Any parent of a toddler knows that mealtimes can be a minefield.
But in this week’s Scrubbing Up health column, child health specialist Su Laurent says some are attributing their offspring’s dietary foibles to an eating disorder, rather than bad behaviour.
I spend a significant amount of time seeing healthy young children whose parents are convinced that their child has an eating disorder.
Some parents think that their baby has an inability to swallow solids, others think that their child will fade away unless they are offered the few foods which they like and some parents say that their child eats nothing at all, despite the fact that they are consuming a packet of “Wotsits” in front of me!
All three situations are examples of how powerful a weapon food is and how quickly children can gain the upper hand over their parents…
…The difficulty I face is that parents often have a fixed idea that their child has a disorder and it can be very hard to convince them that, on the contrary, their child is very powerful and is getting away with eating exactly what they want!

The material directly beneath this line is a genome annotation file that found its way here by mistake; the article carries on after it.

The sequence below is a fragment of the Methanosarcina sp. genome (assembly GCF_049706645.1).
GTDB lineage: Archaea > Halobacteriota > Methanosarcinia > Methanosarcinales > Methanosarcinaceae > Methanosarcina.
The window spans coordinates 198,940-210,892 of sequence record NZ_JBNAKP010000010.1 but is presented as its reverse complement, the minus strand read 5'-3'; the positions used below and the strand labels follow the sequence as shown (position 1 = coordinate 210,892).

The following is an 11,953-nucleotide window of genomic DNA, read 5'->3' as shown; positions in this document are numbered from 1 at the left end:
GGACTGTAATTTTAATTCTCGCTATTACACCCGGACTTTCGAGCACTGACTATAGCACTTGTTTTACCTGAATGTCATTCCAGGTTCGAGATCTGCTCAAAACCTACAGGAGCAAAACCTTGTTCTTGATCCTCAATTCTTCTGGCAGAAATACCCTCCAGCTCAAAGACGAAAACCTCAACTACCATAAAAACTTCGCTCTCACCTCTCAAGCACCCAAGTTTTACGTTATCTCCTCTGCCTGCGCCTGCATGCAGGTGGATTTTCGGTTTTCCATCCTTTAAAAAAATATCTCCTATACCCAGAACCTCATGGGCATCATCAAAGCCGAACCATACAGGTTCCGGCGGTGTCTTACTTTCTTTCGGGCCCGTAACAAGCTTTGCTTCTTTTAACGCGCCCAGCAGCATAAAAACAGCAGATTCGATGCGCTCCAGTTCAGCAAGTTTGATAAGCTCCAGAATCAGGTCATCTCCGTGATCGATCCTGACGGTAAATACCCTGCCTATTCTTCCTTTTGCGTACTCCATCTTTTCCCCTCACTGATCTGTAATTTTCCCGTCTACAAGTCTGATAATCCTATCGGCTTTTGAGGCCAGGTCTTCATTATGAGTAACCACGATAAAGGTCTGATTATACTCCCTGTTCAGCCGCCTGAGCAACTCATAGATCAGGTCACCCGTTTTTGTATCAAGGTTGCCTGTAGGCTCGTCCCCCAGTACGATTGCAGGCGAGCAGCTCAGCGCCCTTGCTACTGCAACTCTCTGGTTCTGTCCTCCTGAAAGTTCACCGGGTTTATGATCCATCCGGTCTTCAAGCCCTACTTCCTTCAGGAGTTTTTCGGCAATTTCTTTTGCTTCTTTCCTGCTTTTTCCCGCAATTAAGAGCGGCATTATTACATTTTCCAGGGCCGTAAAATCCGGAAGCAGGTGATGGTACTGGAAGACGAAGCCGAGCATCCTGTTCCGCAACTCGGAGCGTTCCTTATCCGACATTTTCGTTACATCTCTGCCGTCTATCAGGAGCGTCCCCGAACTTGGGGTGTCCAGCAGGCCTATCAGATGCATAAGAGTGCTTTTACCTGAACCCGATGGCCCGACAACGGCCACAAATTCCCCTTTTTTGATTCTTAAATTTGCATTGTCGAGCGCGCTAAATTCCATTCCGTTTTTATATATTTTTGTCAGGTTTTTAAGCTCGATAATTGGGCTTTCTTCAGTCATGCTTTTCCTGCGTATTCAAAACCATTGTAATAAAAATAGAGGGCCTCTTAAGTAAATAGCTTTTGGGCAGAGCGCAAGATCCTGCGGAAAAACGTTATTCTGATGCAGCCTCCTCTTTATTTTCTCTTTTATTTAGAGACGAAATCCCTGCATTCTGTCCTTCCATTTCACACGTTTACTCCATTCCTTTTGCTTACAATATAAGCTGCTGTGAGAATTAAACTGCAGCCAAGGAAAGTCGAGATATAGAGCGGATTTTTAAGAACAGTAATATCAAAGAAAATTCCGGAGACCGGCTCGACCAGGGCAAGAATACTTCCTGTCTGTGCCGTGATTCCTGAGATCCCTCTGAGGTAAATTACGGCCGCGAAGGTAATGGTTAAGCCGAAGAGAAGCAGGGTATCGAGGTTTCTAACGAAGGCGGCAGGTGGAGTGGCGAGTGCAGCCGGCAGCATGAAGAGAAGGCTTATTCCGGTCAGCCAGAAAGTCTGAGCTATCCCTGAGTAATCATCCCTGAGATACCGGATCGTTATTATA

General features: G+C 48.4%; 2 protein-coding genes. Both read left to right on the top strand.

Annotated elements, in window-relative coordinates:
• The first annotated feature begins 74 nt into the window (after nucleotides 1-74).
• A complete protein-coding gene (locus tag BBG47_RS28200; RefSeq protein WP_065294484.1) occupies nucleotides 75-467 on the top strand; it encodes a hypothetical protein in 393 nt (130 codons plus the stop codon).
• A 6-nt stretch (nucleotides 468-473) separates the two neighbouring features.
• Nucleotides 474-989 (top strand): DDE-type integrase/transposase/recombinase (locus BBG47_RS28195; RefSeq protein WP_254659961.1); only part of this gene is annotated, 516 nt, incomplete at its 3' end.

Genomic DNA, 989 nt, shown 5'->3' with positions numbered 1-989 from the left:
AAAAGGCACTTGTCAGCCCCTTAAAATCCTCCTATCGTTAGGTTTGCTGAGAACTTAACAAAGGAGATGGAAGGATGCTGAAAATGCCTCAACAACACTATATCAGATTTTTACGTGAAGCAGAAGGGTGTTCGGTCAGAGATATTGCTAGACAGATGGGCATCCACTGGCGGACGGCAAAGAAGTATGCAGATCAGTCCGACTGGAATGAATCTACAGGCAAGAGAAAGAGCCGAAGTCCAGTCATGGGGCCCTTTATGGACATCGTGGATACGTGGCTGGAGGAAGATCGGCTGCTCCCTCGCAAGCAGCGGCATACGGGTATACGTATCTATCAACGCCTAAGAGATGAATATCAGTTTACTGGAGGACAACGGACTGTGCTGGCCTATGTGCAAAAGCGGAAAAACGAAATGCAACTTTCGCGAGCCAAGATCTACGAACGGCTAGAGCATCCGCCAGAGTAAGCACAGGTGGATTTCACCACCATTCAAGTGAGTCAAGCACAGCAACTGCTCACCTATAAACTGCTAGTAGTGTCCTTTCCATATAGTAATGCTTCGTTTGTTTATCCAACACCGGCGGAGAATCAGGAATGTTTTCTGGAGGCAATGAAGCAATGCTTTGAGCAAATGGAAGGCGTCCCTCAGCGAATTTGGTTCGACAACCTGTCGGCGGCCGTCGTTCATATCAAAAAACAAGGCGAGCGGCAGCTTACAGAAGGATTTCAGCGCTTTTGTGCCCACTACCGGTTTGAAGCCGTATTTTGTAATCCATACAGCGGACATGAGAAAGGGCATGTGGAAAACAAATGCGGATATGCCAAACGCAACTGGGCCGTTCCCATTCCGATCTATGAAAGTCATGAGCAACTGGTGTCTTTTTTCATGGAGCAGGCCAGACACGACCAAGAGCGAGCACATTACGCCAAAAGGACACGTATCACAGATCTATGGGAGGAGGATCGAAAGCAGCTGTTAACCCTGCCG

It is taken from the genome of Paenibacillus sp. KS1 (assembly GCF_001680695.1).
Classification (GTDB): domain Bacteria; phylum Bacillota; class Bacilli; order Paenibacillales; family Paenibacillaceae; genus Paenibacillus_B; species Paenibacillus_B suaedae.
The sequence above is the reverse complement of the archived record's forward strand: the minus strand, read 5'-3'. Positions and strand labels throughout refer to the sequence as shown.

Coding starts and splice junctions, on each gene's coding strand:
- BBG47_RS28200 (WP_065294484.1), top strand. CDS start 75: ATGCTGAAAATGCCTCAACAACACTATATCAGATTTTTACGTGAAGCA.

It’s often easier for a doting parent to believe that a child has a medical problem than a behavioural one…One mother told me with pride that since the last time I saw her seven-year-old in clinic he’d tried a new food: he was now happy to eat KFC chips in addition to McDonald’s chips.
The consequences of living in a 1st world nation? I have seen so many friends fight with their kids over food nearly every night. One friend now serves dinner Ã¡ la carte. It’s insane, she’ll make 4 meals each night. There’s only a couple of food items that I’ll ‘substitute’ because someone absolutely hates it, and it’s no extra work. When we have steak, I usually throw a lamb chop on for myself instead. Food should never be allowed to become a point of contention and the parent absolutely must have all the power.